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Or just make a .bat file with the line "defrag.exe c:" or drive letter u want defragged. Put "pause on the next line. Set this as a task in windows. :)

 

As long as you don't set it to close you can see it was succesfully defragged next time you login to the box. Remove the pause for it to close when complete.

 

Disckeeper uses alot of resources IMHO.

 

Studeggle beat me to it he just left out the code. ;)

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Then you removed it afterwards?

 

Your server still needs to be rebooted?

 

Just to see.. You are doing

Schedules Task - once every week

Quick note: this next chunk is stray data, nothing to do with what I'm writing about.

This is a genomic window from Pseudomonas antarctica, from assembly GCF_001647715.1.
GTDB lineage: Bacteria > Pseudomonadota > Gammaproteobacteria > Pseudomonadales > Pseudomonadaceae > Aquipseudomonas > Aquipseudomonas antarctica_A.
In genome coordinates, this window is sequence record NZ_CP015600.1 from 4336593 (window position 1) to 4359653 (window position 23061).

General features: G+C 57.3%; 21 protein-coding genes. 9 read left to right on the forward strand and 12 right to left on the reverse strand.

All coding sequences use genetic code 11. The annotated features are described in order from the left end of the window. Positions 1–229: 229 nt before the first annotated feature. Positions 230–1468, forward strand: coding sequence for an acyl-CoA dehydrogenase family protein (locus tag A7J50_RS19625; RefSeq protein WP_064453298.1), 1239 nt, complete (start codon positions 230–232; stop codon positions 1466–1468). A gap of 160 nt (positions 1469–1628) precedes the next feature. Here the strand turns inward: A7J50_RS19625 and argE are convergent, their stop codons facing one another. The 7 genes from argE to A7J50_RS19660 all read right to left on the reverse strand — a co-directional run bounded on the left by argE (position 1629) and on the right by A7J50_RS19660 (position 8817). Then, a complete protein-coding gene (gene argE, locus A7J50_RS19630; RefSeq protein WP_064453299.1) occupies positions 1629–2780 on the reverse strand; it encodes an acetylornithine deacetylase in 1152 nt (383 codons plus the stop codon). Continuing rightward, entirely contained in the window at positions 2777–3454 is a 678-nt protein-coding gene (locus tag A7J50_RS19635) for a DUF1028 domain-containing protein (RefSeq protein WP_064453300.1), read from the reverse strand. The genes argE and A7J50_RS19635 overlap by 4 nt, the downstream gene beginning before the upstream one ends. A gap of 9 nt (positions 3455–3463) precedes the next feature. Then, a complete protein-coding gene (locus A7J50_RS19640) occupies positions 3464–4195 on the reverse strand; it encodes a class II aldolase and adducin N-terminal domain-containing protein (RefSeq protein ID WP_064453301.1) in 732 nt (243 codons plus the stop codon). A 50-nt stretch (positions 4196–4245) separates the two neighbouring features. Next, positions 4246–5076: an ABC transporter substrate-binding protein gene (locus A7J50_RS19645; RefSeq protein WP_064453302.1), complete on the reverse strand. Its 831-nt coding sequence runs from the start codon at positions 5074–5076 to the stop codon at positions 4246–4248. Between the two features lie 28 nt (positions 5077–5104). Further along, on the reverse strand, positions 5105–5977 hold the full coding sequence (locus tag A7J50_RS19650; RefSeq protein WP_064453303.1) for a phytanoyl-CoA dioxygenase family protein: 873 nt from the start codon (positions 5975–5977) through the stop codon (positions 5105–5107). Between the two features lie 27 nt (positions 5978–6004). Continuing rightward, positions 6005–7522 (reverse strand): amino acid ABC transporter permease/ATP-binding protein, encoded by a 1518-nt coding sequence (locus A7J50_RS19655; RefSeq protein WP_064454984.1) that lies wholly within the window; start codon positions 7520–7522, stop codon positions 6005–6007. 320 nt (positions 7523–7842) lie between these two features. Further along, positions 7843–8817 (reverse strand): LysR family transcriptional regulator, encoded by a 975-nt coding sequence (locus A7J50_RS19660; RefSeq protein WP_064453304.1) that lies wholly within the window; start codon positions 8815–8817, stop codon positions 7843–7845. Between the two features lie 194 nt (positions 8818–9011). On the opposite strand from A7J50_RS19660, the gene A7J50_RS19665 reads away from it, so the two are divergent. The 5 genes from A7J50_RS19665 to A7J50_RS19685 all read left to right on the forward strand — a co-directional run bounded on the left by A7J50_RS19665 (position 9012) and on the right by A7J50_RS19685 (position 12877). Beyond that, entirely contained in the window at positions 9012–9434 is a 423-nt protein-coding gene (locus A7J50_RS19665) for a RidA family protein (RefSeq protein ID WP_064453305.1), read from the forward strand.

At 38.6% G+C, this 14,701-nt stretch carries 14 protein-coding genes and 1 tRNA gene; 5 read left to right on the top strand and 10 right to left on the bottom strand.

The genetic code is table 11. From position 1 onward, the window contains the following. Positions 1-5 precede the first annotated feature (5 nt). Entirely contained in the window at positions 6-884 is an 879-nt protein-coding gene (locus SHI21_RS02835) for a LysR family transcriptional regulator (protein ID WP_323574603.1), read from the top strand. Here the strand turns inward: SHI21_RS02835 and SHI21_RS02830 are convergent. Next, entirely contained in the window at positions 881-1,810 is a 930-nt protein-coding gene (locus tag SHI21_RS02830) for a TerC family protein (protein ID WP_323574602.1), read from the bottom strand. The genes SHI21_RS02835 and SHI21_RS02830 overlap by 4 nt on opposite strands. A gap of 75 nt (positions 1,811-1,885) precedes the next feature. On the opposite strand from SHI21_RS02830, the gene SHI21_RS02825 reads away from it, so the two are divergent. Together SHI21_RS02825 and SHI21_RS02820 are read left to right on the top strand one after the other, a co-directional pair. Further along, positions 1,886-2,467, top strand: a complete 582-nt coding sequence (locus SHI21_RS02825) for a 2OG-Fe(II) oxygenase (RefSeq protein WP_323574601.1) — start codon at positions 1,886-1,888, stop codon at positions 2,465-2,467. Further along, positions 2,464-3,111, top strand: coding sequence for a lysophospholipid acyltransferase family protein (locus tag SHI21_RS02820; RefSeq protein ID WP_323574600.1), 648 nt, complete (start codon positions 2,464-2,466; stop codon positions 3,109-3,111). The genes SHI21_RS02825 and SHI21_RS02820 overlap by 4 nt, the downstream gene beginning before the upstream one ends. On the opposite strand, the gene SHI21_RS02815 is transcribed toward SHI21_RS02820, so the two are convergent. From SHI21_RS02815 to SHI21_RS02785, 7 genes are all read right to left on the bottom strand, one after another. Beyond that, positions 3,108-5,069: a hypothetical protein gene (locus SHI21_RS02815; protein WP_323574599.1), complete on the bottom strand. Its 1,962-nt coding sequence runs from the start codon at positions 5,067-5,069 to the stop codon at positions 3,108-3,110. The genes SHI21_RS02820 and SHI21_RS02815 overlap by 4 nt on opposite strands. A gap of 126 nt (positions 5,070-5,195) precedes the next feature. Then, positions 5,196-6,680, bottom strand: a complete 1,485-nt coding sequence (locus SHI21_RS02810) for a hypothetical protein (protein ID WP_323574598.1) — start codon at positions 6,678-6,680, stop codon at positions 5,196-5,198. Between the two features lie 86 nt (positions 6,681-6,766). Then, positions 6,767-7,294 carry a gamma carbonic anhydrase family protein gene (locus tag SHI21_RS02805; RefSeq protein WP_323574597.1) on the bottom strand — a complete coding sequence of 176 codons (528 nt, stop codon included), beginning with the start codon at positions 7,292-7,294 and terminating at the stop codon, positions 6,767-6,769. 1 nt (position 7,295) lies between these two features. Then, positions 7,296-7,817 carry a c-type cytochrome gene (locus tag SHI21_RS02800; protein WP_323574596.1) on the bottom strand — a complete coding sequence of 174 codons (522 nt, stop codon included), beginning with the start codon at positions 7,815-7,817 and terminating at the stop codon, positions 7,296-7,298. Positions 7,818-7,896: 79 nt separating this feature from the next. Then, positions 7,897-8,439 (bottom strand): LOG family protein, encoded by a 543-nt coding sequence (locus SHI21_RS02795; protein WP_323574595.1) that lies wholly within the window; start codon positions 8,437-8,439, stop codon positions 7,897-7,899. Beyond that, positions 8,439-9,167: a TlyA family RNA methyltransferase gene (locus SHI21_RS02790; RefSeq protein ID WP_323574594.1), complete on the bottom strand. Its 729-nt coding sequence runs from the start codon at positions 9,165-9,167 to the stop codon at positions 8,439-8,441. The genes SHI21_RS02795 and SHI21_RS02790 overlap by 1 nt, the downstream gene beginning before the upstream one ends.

shutdown -r -f -t 0

 

autoexec

defrag.exe c:

 

Slight problem that it runs everytime you reboot, but that can be fixed easily anyway, I just wanna see if thats what your doing.

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no, made another batch file thats scheduled to run first, then another that runsshortly after thats been executed (I have it set for 6 hours later), the first one renames the program-run batch to the file in the autoexec, the second one renames it to a different name....so therefor the file just gets flopped from name to name and it will run from autoexec if its present, and wont run if its not.

 

Haha, butch style!

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In all honesty, it's a waste of time to defragment servers these days. Why? Because most of the time, you're reading from the drive, not writing to it (game servers read more than they write). Plus ntfs is designed to reduce file fragmentation when it writes to the drive..